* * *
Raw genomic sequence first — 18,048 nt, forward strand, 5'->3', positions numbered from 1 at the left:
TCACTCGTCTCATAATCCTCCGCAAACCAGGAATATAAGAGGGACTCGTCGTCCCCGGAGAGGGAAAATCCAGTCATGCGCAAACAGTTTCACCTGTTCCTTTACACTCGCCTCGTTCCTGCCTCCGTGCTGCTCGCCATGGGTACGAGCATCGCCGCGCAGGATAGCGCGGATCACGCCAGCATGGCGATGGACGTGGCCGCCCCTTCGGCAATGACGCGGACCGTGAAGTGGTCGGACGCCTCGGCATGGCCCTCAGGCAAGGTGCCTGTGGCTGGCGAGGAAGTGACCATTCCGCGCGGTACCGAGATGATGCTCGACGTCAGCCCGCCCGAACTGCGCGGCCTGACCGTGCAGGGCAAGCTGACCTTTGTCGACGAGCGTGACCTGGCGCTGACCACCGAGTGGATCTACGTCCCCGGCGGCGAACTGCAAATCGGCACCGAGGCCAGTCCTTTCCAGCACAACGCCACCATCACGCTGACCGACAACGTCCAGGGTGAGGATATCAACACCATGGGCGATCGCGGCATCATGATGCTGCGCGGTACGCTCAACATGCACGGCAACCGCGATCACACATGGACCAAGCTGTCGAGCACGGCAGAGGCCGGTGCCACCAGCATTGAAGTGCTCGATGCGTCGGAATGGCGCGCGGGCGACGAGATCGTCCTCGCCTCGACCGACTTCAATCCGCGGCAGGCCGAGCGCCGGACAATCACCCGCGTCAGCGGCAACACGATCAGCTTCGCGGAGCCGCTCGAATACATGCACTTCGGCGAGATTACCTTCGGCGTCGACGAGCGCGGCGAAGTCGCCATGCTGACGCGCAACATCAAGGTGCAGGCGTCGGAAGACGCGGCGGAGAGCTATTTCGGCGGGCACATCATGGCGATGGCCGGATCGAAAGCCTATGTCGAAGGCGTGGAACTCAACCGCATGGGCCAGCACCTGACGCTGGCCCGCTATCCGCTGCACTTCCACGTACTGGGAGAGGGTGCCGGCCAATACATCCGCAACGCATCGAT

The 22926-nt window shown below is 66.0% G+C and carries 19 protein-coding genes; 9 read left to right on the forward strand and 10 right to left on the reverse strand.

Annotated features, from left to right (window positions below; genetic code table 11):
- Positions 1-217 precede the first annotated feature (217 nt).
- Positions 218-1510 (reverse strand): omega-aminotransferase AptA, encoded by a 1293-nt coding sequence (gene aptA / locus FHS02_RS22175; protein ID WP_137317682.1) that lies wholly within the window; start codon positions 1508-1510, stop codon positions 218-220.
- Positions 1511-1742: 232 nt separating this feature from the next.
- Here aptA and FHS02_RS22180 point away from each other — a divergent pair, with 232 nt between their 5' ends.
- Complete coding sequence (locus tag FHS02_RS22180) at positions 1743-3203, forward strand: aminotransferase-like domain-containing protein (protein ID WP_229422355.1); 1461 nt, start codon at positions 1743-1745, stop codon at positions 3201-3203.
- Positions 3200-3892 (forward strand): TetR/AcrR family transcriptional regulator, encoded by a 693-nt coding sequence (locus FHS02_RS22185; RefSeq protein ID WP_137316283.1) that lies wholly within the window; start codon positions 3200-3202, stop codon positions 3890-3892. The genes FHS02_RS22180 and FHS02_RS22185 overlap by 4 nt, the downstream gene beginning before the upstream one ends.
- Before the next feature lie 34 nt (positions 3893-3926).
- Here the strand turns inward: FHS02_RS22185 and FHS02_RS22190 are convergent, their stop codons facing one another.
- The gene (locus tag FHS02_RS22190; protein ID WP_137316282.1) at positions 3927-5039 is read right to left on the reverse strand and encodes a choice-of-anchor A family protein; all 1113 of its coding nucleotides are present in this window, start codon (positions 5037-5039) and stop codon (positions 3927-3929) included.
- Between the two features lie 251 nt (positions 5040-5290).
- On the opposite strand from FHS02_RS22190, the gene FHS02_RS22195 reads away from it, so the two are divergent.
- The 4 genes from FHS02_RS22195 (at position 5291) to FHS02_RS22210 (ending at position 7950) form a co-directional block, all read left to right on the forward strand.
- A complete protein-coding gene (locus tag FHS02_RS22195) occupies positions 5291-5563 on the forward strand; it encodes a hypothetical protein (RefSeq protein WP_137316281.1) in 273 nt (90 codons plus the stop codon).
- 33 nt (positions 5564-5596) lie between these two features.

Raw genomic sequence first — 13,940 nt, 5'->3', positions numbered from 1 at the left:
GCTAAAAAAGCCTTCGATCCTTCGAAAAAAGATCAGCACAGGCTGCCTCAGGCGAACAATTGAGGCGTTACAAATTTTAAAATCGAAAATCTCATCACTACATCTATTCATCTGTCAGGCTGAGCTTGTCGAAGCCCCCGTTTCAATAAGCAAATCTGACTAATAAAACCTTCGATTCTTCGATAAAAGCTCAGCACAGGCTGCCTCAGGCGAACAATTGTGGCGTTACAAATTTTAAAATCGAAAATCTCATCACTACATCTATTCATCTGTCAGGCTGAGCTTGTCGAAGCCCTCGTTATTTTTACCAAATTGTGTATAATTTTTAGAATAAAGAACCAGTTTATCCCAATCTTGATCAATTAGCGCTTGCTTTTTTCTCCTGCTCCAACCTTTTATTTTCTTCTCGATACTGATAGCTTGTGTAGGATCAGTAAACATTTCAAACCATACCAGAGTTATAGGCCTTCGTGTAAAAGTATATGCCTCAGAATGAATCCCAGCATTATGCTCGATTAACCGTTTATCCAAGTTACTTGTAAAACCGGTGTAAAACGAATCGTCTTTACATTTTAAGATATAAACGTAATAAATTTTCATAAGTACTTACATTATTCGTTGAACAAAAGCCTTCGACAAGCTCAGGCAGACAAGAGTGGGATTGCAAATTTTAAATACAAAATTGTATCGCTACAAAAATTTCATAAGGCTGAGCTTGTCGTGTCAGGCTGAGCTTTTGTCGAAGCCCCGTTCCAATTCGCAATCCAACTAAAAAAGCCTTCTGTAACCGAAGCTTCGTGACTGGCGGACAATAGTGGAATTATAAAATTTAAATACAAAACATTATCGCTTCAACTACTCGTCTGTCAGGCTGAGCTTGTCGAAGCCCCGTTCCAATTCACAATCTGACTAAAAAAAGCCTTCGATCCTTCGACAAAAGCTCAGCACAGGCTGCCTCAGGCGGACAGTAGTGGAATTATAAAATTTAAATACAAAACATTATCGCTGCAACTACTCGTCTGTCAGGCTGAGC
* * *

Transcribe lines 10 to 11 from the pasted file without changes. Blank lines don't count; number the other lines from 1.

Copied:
- Positions 3200-3892 (forward strand): TetR/AcrR family transcriptional regulator, encoded by a 693-nt coding sequence (locus FHS02_RS22185; RefSeq protein ID WP_137316283.1) that lies wholly within the window; start codon positions 3200-3202, stop codon positions 3890-3892. The genes FHS02_RS22180 and FHS02_RS22185 overlap by 4 nt, the downstream gene beginning before the upstream one ends.
- Before the next feature lie 34 nt (positions 3893-3926).